Review: Until September by Chris Scully
As a teenager, Archie Noblesse clawed his way out of the poverty, heartache, and abuse of the reservation and left his family behind. Desperate to shake the shadow of his past, he reinvents himself as Archer Noble, an outspoken blogger and controversial author who lives only for himself. But when his beloved sister dies, Archer is saddled with guardianship of his niece and nephew.
Elementary school teacher Ryan Eriksson is devastated when his best friend Marguerite is killed, leaving her two young children orphaned. Helping Archer with his new responsibilities eases his grief, but when Archer offers him custody of the children, Ryan’s left with an impossible choice: get the family he’s always wanted, or respect Margie’s wishes and convince Archer to give parenting—and his heritage—a chance.
To buy time, Ryan promises to stay for the summer, hoping that Archer will change his mind and fall for the kids. But Archer’s reluctant, and the growing attraction between him and Ryan complicates matters. Legal decisions must be made, and soon, before Ryan returns to school. But with hearts involved, more than just the children’s future is on the line.
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The story starts with a flashback to the funeral of Archers grandfather, set 20 years before the book takes place. And in that short prologue we get a lot of information on Archer and his childhood. Information that I found really helpful to understand who Archer was. Because when you then read the first chapter you’re confronted with a grade-A asshole. There’s no other way to put it. In those first chapters he’s not a really likable character. And I don’t think I would have continued this book hadn’t I known that there was more to him.
Archer grew up taking care and protecting his sister. And he had to put up with a lot of things a child his age shouldn’t have to deal with. He never knew what a real family was like and he worked hard so that he could escape from that place and send his sister to college so that she, one day, would have a better live. Archer doesn’t want to depend on anyone.
When his sister dies in a car accident, Archer is named guardian for her two kids. A fact he’s not happy with and he’d rather hand them over to Ryan Ericksson, their teacher and “backup guardian”.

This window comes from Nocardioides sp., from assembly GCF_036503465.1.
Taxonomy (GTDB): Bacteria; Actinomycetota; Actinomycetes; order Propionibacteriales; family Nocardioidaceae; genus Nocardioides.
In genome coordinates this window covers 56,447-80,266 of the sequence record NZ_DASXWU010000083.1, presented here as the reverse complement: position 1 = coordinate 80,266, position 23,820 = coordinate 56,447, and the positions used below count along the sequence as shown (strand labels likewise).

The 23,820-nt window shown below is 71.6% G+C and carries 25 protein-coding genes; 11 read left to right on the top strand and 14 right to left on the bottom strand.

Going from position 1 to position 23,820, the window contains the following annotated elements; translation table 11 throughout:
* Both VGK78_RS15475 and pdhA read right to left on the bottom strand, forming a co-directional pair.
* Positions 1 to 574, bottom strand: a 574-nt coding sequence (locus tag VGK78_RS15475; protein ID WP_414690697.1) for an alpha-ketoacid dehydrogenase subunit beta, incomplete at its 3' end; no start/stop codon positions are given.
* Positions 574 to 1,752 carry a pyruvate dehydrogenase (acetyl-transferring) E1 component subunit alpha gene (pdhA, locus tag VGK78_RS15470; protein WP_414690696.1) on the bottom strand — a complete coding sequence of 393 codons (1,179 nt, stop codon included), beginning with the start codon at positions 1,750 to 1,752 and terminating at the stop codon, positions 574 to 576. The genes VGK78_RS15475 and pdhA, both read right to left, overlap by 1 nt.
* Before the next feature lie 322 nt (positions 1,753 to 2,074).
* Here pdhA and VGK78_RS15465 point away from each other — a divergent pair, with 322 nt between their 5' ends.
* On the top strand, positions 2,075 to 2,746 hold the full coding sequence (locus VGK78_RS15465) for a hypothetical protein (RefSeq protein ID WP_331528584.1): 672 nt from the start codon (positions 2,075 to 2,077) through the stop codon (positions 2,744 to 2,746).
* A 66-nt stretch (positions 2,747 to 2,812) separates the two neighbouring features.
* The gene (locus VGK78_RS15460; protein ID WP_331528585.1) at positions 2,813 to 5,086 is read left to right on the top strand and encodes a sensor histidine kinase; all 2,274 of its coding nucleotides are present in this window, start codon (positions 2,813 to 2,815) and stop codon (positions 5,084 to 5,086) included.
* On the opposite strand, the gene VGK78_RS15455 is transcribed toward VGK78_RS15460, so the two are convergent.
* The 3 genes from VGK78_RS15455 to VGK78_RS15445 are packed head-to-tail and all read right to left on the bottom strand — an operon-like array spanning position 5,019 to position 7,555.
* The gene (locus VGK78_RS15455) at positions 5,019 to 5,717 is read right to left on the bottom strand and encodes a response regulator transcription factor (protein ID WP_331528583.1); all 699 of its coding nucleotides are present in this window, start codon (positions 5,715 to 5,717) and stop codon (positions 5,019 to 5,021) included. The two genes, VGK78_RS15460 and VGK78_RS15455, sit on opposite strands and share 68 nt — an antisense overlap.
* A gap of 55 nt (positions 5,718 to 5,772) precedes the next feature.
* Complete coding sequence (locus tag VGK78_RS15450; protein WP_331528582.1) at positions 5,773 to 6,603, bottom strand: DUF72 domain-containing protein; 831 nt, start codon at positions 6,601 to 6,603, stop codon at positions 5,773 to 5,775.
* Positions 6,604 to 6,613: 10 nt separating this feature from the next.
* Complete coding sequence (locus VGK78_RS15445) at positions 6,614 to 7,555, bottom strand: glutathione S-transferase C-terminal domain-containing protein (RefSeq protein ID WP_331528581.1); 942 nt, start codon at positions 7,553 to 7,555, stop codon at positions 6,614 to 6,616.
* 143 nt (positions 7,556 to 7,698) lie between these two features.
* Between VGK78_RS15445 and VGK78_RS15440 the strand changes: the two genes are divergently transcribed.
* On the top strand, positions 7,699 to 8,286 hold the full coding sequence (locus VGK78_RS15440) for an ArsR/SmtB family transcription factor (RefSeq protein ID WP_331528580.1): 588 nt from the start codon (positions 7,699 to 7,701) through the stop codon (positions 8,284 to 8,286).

Ryan is such a good soul. There’s really no other way to put it.
He believes that Archer just has to get to know Emma and Dillon to decide to stay with them. Which is why he agrees to stay with the three of them until school starts again in september.
This way he can show Archer how to care for his niece and nephew and maybe convince him along the way to stick around.
Ryan himself wants nothing more than to have a family of his own. And he’s so sweet and caring with Emma and Dillon. *sigh*
At first it seems like Archer and Ryan are complete opposites and I asked myself how they could possibly fall in love. Because Archer seemed so hard and unapproachable while Ryan was so kindhearted and compassionate.
But then you get to know both of them more and you realise they’re not that different after all. They both want a family but Archer is too afraid to let someone close. He built this wall around himself so no one could ever hurt him again.
And that’s also why he doesn’t let himself want a family. Archer thinks he’s not good enough, that the kids are better of without him, because he can’t raise two children.
Knowing what Archer had to go through and seeing him so hurt even after all these years broke my heart.
Archer is used to be in control but when he finds out about his sisters death and that she named him guardian for her kids, he’s lost. He doesn’t know how to handle the situation and his first instinct is to push everyone away. Good thing that Ryan doesn’t let himself be pushed away. He’s determined to make those three a family and he pushes and pushes until slowly Archers hard shell starts to crumble and my god by the end of the book he seems like a completely changed person and to see his transformation was so beautiful.
Emma and Dillon were so endearing and I really loved them both. They were typical 5/7 year olds, struggling to cope with not only the death of their dad a couple years ago but now also with their mums death. Dillon seemed to take it harder than his sister and created an imaginary friend. I loved how the author handled this situation. It made it all feel even more real.
This was my first book by this author, but definitely not my last.
Chris Scully wrote such well-drawn and fleshed-out characters who at the beginning of the book seem quite broken but as the story moves along built something beautiful together. The author really has a way with words and by the end of the book you’ll be crying and smiling at the same time. I really loved it. The chemistry between both characters but also the relationship they have with the kids.. so beautiful!
The only thing I missed a bit was that Archer and Ryan never really talk about Archers childhood. It seemed such an important part of why Archer became the person he was, that I would’ve liked to see them mention it.
But overall Until September is such a beautiful and well-written story; so touching and relatable that you can’t help but fall for these characters. Highly recommended!
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Genre: Contemporary Publisher: Riptide Publishing Review Chris Scully Until September
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